"Apt to teach" means "disposed to teach" in contrast to impatient dictating.

"Natural abilities" was a mark of a good speaker to the carnal Corinthians.

"Organising content" is something every preacher does as a matter of sanctified common sense unless he is a fanatic who thinks the Holy Spirit will use him in a mechanical way.

"Speaking clearly" is a necessity because the preacher must commend himself to every man's conscience by "manifestation" of the truth, not by hiding it behind words.

"Speaking engagingly" can be understood according to what "engages." One should be engaged as soon as a preacher states "Hear the Word of the Lord."
 

py3ak

They're stalling and plotting against me
Staff member
So a severe lack of mechanical abilities (i.e., with regard to the mechanics of speaking) would in some circumstances disqualify someone for the ministry? That seems clear enough if you consider that a mute person is unlikely to be called to be the minister of a hearing congregation; but how with finer points along that scale?
 

DTK

Puritan Board Junior
While other speakers can certainly be very helpful, there is a professional companionship, so to speak, that can serve to keep certain problems from even being addressed, either because both practitioners share them, or because a deep appreciation for the difficulties of the task limits the impetus to push someone towards greater technical excellence.
A person who understands the strains of proclamation, who is trained in theology, and so forth, in other words, may not be the best person to tell a fellow-worker how the average simple congregant perceives him.
We're not talking about "both" practitioners, but many. And I could not disagree more with the sentiment that "A person who understands the strains of proclamation, who is trained in theology, and so forth, in other words, may not be the best person to tell a fellow-worker how the average simple congregant perceives him."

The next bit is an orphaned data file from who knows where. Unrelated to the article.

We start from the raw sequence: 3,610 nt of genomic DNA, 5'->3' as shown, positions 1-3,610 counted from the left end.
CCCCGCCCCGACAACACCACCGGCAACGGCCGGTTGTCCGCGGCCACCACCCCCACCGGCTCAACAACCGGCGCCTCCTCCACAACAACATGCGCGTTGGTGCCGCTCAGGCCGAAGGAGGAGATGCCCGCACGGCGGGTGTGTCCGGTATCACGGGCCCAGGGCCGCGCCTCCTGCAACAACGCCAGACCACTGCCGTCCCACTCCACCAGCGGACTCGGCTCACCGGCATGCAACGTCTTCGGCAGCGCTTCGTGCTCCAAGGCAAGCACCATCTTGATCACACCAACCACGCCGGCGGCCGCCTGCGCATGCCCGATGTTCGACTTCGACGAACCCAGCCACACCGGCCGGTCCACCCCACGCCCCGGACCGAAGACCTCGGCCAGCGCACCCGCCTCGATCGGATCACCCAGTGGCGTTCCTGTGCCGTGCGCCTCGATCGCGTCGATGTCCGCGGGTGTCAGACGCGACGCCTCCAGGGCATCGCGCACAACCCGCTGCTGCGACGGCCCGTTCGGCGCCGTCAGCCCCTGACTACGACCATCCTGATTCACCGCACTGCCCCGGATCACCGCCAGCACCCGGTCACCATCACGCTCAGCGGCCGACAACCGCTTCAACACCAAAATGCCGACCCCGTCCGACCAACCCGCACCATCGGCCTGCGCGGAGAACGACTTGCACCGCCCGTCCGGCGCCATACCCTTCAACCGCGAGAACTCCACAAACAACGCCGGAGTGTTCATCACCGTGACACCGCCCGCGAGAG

I understand your presupposition to be that practitioners might or could be out of touch with their task and the biblical requirements for their task. With all due respect, I simply don't buy it.

Would you want to have a practitioner as a doctor operate on you, or simply someone who knows in theory what to do? Could it be that the practitioner with the experience is the one more fit for that task?

DTK
 

steven-nemes

Puritan Board Sophomore
Question: how did Mark Twain describe Jonathan Edwards as a raving madman if he was born 80 years after he died?
 

MW

Puritanboard Amanuensis
So a severe lack of mechanical abilities (i.e., with regard to the mechanics of speaking) would in some circumstances disqualify someone for the ministry? That seems clear enough if you consider that a mute person is unlikely to be called to be the minister of a hearing congregation; but how with finer points along that scale?